It has happened to all of us. We lose weight. We feel great as we bask in the compliments and the positive physical feelings. And then we find ourselves gaining weight again. Research has shown that yo-yoing weight is unhealthy and can lead to mental health problems because of the impact on your confidence and mood. But, yo-yoing weight seems, to most of us, to be almost inevitable. How do we lose weight sustainably?
The first step has long been proven to be that you should avoid crash diets. Diets where you cut out swaths of food are destined to make you revert to eating more when you complete them. Instead, as we are always advocating for, you should make slow, steady changes to make your overall diet healthier.
Looking for even more solid advice, researchers did one of the first in-depth studies to figure out the science behind keeping weight off. Their research was specifically on how obese people can stop themselves from moving backward and maintain long-term weight loss.
Their results showed that people could be successful at keeping extra pounds off, or losing additional ones, after a diet by combining exercise and appetite-inhibiting medication. The medication mimics the natural hormone GLP-1. The drug is called Saxenda. For many of us, especially people who like nutritional supplements, hearing that a medication might be key can be disappointing. However, it is worth noting that they were doing their research on obese people. And, people who exercised without the drug did see positive results.
Signe Torekov headed the research, and he spoke about why adding the medication helped after dieting. “The problem is that people are fighting against strong biological forces when losing weight. The appetite increases simultaneously with decreased energy consumption. [This] counteracts weight loss maintenance. We have an appetite-stimulating hormone, which increases dramatically when we lose weight, and simultaneously the level of appetite-suppressing hormones drops dramatically. In addition, a weight loss can provoke loss of muscle mass, while the body reduces the energy consumption. Thus, when the focus in obesity treatment has been on how to obtain a weight loss — rather than how to maintain a weight loss — it is really difficult to do something about your situation.”
As we eat less, our hunger hormone rises, and our appetite-suppressing hormone drops. Then we lose muscle weight as opposed to fat, which is easier to gain back.
The people in the study all started by losing approximately 29 pounds. Then they were split into four groups. Two groups got placebos, two got the medications. Then those groups were either told to do 150 minutes of moderately vigorous exercise every week or just to live their everyday lives. After a year, the groups that had received either just the drug or just exercise had kept the weight off and maintained health improvements. The group that got the placebo and no exercise had gained half the weight back. The group that had received the drug and worked out lost, on average, 35 additional pounds with better muscle mass, lower blood sugar and higher quality of life.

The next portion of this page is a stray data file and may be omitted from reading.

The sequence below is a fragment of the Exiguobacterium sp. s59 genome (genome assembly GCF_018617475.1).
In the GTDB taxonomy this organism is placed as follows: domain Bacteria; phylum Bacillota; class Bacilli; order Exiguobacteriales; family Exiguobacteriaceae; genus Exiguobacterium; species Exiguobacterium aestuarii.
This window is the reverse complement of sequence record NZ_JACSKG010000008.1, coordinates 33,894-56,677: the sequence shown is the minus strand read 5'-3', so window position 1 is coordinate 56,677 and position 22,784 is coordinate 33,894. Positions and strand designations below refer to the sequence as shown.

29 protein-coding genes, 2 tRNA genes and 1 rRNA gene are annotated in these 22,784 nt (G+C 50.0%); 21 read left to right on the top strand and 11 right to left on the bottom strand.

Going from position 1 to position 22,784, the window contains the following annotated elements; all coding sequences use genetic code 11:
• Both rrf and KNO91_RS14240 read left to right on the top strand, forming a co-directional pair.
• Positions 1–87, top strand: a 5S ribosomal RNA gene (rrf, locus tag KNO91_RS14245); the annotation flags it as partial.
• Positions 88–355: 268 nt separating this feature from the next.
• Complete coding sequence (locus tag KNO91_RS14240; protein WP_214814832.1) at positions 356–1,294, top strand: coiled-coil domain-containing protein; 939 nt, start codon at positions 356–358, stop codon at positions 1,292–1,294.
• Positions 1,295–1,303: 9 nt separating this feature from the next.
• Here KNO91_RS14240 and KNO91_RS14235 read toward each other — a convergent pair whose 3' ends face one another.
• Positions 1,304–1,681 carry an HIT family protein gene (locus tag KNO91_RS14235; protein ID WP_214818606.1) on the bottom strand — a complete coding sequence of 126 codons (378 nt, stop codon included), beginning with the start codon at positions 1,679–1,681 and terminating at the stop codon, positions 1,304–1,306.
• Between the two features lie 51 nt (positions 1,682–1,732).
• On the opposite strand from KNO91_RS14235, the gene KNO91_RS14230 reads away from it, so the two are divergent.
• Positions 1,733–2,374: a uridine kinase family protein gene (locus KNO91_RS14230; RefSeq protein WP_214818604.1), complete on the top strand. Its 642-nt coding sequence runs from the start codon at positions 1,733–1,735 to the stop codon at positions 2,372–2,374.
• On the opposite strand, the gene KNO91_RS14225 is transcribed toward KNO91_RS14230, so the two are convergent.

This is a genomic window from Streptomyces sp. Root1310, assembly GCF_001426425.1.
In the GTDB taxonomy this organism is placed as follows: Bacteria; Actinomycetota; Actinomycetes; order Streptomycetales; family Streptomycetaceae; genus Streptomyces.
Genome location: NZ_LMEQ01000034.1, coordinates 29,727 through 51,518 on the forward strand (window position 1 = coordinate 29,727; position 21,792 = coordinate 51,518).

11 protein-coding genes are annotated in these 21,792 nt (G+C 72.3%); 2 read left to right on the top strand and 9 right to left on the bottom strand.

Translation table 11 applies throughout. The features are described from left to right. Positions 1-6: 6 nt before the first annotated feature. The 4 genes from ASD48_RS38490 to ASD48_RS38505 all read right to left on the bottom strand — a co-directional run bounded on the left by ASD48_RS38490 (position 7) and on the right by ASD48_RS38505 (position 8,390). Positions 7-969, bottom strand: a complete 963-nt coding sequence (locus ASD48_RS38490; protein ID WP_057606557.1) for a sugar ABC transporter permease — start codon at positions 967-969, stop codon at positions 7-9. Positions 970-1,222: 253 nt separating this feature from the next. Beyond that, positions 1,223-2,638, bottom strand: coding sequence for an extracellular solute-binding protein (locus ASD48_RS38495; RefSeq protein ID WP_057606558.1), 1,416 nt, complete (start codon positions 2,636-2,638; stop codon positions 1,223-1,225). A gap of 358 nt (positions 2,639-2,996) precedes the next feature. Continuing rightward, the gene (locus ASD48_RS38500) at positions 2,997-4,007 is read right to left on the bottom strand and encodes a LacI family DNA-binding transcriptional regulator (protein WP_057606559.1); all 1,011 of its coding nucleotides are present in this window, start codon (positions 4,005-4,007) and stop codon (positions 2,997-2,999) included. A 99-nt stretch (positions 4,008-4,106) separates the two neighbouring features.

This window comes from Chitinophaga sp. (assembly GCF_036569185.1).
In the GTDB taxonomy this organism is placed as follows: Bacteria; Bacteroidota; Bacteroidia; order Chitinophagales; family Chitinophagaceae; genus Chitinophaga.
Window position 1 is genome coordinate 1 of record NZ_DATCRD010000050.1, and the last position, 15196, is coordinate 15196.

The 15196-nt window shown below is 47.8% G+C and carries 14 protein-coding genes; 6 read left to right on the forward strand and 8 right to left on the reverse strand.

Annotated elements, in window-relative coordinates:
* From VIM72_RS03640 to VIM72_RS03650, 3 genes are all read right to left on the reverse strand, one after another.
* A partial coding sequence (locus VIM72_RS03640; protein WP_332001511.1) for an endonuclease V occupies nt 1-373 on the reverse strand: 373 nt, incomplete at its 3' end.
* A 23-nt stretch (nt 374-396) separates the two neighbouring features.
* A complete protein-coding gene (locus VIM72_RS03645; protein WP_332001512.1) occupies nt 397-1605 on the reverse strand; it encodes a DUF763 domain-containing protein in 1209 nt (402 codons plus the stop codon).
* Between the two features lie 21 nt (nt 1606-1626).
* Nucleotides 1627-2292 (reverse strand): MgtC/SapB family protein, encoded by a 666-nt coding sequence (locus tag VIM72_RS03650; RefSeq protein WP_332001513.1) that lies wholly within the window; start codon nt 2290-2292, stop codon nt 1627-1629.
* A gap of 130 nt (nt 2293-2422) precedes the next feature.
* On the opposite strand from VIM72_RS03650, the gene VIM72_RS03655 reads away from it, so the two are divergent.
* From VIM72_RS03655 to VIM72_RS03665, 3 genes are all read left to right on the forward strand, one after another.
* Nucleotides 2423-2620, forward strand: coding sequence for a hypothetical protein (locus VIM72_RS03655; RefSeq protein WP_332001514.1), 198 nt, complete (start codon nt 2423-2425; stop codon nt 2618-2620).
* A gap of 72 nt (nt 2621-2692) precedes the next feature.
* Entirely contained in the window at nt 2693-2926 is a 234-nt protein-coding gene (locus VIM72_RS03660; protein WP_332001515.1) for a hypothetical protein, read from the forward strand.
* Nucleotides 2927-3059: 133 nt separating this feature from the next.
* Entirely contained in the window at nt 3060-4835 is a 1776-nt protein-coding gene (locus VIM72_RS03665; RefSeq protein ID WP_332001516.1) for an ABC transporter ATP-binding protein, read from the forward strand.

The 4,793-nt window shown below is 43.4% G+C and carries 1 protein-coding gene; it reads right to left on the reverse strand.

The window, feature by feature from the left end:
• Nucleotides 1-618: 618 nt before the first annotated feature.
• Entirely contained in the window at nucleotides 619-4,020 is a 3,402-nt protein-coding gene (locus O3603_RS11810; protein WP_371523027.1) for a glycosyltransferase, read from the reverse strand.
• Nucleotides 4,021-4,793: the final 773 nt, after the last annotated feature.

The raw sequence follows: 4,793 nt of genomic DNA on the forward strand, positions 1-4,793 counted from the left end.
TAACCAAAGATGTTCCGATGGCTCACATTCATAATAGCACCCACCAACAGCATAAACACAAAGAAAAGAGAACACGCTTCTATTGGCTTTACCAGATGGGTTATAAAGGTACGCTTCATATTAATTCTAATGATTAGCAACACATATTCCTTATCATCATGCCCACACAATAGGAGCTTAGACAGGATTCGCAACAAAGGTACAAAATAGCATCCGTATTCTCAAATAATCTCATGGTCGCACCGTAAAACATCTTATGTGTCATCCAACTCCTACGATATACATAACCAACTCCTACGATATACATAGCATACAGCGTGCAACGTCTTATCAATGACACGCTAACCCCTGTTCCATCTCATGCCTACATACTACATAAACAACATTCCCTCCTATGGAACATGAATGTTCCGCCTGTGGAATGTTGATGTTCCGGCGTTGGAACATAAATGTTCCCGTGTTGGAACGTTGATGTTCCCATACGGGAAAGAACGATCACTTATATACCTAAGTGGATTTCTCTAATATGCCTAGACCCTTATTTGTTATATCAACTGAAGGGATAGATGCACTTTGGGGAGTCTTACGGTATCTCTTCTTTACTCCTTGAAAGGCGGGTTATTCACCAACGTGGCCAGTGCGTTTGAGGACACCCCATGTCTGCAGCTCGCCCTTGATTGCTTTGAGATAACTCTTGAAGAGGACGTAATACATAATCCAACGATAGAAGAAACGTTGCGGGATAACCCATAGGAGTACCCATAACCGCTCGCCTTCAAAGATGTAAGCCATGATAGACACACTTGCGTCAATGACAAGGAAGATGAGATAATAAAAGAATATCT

Both the groups that worked out saw improvements in their muscle mass, fat mass and physical ability. The people who worked out but didn’t take the medication were the same weight as the people who took the drug but didn’t workout — they all maintained their weight without losing any more. But, in addition to keeping the weight off, they were more physically fit. That’s great news if you are uninterested in adding medication to your routine! But the people who were on a combination of exercise and the drug were physically fitter and lost more weight than any other group.
The researchers stressed that the placebo group that didn’t change their exercise routine reverted back to their pre-diet health. It underscores how important it is to make lifestyle changes after making an effort to lose weight. We all have times when we feel like “the job is done.” But, unfortunately, this is a reminder that weight, and health problems, return if you don’t change your lifestyle. If you work to make changes to your weight or health, it’s essential to stay the course. Talk to your doctor about how to best maintain changes in your health and what exercise or diet changes are right for you!